Since those raw logs are first of all quite interesting to have some statistics tool run on, and secondly are taking up precious disc space on your webserver, you might want to download those now and then to make sure you don’t run out of space and into trouble.
Since I’m that kind of guy that rather have his computer perform tedious tasks for him instead of having to do them himself, I wrote a little Python script to get the latest logfiles for me, and store them somewhere on my local machine for later processing. It leaves the logfile for the current day untouched, and downloads any other logfile (provided the logfiles have the date in their filename). So if the script didn’t run for a few days, it’s picking up those old logs as well the next time it is ran. Kinda sweet isn’t it?
The script is written in the mighty Python language, and licensed under the GNU GPL, and comes without any guarantees, wheee! You can get it right here as a zip archive. To make things work, you just need to fill out your domain and ftp account data in the downloadlogs() function call at the bottom of the script.
The trick is it gets the list of logfiles on the server, sorts them alfabetically and downloads all but the last, which if your files are named like exYYMMDD.log is the file for the current day. If this is not the case, you might not wanna use this script and avoid having your files deleted. Of course the script already downloaded the files before deleting them, so you should be find in case this would happen anyway.
I hope this is useful for some folks out there, so enjoy.
So a while back a remix competition was announced for Nekura*s track “Killing Time”, to be released on his Intent to Harm label.
A number of samples where released from the tune, and since I always like these kind of remix deals, and the stimulating deadline that goes with them (I seem to need a deadline to be able to finish anything…), I gave the remix a shot.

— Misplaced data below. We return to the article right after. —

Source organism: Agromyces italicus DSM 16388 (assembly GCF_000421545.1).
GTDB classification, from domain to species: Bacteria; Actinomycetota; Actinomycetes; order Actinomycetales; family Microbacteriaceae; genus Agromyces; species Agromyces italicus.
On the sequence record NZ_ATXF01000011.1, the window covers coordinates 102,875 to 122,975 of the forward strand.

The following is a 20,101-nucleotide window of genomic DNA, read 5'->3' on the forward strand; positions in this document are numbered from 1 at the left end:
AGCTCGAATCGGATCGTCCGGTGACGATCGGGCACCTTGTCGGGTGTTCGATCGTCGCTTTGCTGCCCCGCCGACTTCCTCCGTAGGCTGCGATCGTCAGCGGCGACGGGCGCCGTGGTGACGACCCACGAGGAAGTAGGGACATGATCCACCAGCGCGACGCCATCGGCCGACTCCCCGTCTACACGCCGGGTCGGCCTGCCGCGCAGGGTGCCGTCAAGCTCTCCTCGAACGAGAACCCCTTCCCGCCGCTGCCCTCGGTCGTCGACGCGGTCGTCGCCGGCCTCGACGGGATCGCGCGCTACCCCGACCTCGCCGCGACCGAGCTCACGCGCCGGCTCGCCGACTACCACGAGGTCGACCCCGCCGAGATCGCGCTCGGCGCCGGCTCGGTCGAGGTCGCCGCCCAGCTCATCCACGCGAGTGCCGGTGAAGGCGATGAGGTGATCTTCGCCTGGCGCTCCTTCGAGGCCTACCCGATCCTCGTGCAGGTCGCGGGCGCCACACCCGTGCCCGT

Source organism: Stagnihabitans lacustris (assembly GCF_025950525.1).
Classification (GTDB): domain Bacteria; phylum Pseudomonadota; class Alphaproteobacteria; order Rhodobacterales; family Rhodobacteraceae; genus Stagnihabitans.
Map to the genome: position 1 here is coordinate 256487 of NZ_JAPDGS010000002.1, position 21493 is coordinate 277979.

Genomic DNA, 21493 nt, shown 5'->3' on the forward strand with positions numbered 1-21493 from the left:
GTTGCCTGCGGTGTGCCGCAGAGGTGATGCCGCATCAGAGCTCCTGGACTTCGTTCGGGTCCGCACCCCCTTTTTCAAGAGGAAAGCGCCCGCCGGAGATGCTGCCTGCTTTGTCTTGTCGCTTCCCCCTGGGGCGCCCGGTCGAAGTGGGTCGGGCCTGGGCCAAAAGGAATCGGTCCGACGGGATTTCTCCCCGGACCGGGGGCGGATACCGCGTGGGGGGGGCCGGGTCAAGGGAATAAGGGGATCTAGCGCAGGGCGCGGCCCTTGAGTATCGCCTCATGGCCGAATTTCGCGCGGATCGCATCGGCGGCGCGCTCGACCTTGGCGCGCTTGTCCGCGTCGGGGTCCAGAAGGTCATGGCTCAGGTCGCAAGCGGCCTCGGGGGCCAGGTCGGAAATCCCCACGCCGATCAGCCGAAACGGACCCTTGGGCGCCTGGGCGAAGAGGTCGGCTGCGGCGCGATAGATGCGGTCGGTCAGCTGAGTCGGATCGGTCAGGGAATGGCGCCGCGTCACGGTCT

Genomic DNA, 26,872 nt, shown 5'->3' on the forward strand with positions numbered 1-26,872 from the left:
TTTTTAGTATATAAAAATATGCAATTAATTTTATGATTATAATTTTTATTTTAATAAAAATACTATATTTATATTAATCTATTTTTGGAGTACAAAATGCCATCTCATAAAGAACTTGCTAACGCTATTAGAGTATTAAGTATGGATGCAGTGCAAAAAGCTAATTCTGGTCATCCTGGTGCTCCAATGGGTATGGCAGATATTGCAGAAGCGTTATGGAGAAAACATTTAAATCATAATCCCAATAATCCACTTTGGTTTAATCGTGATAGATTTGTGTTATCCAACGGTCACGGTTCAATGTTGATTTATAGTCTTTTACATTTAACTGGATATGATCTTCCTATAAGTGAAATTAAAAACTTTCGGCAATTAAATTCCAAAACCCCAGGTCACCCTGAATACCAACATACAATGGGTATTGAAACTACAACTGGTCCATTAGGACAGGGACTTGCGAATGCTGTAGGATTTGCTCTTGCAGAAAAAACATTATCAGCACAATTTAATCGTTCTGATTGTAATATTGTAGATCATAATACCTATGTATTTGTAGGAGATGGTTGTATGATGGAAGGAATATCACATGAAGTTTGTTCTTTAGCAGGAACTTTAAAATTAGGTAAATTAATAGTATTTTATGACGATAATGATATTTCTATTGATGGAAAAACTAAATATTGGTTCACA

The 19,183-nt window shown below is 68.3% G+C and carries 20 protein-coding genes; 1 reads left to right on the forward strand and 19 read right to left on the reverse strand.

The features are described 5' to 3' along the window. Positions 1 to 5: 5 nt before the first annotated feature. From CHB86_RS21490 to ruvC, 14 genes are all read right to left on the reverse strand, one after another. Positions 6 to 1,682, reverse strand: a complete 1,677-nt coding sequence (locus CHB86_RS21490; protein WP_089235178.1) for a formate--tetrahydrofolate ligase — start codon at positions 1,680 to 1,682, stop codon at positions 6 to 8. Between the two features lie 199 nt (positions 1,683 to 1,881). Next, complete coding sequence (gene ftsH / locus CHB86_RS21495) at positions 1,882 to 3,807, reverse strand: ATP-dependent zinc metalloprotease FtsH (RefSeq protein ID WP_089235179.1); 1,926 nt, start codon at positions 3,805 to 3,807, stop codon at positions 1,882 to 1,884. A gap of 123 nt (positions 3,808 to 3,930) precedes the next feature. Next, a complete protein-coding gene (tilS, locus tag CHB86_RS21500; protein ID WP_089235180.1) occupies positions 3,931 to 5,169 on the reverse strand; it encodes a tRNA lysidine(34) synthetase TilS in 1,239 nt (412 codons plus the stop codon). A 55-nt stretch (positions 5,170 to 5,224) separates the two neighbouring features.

Nekura*s tracks are ussually heavy on the breaks, turning out to be those darkstyle hardcore drum’n’bass rollers filled with cut up breaks and heavy bass we love hearing from labels like Renegade Hardware, just to name one.
As I expected the remixes to be following the break-heavy style, I tried to give my remix an approach from the other side of the dark drum’n’bass spectrum, the techstep side.
So I went for a typical 2-step beat, fucked up the bassline and used that excellent vocal sample so peeps would at least recognize something from the original track. My approach was basically the sample-pack compo approach. I took the given samples and made a track with it, without really trying to recreate the original.
I didn’t expect my track to finish first, and turn up as the B-side of the original on the vinyl release, but that didn’t matter. I thought my track was pretty good, and I was quite pleased with the final result, and some people seemed to dig it.
It bothered me that this track would possibly never see the light of day however, but fortunatly that didn’t happen.
The ITH sister netlabel iso:lation tank decided to snatch the best of the remixes, and put them up on their label as a release. Joy!!
So right now you can get mine, and 3 other great remixes by Kyosha, Beatoko and Throttler combined in the Grand Theft Audio Intent To Harm EP, and that teh shizzle?
I thought so!
I got tired of the basic lime/terminal-eske layout of this blog. It was neat for a while, but I’ve seen some nicer blog layouts around lately (and some worse too actually) so I decided to give it a go and gives this page a makeover.
I used a wicked abstract wallpaper image from a fellow dnbhead known by the name of XZ32 for the colour scheme (bigup mate!), and the background images you see used behind the title and the topic captions.